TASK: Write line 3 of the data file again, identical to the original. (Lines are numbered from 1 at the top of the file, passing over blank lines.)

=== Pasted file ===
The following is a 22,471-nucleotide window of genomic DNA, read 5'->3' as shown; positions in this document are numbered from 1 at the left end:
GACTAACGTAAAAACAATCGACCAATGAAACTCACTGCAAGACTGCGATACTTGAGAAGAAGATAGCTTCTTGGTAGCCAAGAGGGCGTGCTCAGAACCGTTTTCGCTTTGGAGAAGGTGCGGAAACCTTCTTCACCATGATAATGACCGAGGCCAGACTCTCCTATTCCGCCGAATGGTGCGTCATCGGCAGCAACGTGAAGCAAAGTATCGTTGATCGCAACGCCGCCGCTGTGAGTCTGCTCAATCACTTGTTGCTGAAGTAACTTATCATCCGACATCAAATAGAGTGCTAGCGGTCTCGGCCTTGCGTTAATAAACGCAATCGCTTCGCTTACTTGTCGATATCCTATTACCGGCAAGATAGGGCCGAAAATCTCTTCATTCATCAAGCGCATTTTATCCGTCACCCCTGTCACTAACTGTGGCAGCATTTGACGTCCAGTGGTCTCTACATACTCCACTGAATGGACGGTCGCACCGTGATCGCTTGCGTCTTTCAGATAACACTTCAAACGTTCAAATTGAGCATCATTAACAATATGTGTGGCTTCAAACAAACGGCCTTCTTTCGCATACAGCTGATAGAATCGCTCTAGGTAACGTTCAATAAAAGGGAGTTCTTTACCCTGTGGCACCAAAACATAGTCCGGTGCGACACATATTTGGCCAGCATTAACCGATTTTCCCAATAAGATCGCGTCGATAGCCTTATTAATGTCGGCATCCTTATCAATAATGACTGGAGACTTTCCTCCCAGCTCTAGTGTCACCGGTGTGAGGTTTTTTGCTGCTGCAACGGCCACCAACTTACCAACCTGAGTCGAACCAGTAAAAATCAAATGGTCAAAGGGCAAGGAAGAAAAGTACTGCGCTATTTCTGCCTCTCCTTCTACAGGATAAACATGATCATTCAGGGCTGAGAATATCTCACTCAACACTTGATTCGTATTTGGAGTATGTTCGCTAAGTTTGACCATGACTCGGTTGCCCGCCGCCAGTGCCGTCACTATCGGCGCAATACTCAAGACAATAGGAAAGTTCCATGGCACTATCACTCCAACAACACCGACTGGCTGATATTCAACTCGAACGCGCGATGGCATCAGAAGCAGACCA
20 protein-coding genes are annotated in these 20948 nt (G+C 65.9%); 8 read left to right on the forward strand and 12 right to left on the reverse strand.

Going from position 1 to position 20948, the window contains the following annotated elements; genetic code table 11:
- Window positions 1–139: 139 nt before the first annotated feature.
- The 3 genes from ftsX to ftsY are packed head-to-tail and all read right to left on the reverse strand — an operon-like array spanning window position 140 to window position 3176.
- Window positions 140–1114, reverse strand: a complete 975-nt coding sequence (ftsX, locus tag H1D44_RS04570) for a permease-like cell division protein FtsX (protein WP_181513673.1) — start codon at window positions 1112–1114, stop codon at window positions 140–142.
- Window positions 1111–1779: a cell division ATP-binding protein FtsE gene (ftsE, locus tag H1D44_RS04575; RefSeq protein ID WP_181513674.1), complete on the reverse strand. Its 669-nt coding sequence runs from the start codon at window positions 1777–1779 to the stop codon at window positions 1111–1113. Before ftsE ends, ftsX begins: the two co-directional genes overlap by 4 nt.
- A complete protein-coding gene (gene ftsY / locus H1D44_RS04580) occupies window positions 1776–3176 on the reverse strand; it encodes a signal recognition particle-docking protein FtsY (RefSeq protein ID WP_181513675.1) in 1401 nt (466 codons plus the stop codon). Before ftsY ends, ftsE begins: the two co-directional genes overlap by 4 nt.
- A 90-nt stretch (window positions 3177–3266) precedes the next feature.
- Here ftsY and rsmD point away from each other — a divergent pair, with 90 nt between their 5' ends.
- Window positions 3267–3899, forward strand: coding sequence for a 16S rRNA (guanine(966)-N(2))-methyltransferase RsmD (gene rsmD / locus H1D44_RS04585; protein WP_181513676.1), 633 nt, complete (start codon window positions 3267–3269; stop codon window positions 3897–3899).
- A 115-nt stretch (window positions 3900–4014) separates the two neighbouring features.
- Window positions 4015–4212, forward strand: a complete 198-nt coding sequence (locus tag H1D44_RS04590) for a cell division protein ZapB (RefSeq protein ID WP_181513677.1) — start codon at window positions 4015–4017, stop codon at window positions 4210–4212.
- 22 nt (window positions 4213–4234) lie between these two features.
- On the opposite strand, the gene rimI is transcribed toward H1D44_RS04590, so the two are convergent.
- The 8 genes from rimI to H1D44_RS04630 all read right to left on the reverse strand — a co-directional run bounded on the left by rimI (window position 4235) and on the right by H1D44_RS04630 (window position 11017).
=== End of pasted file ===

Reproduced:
20 protein-coding genes are annotated in these 20948 nt (G+C 65.9%); 8 read left to right on the forward strand and 12 right to left on the reverse strand.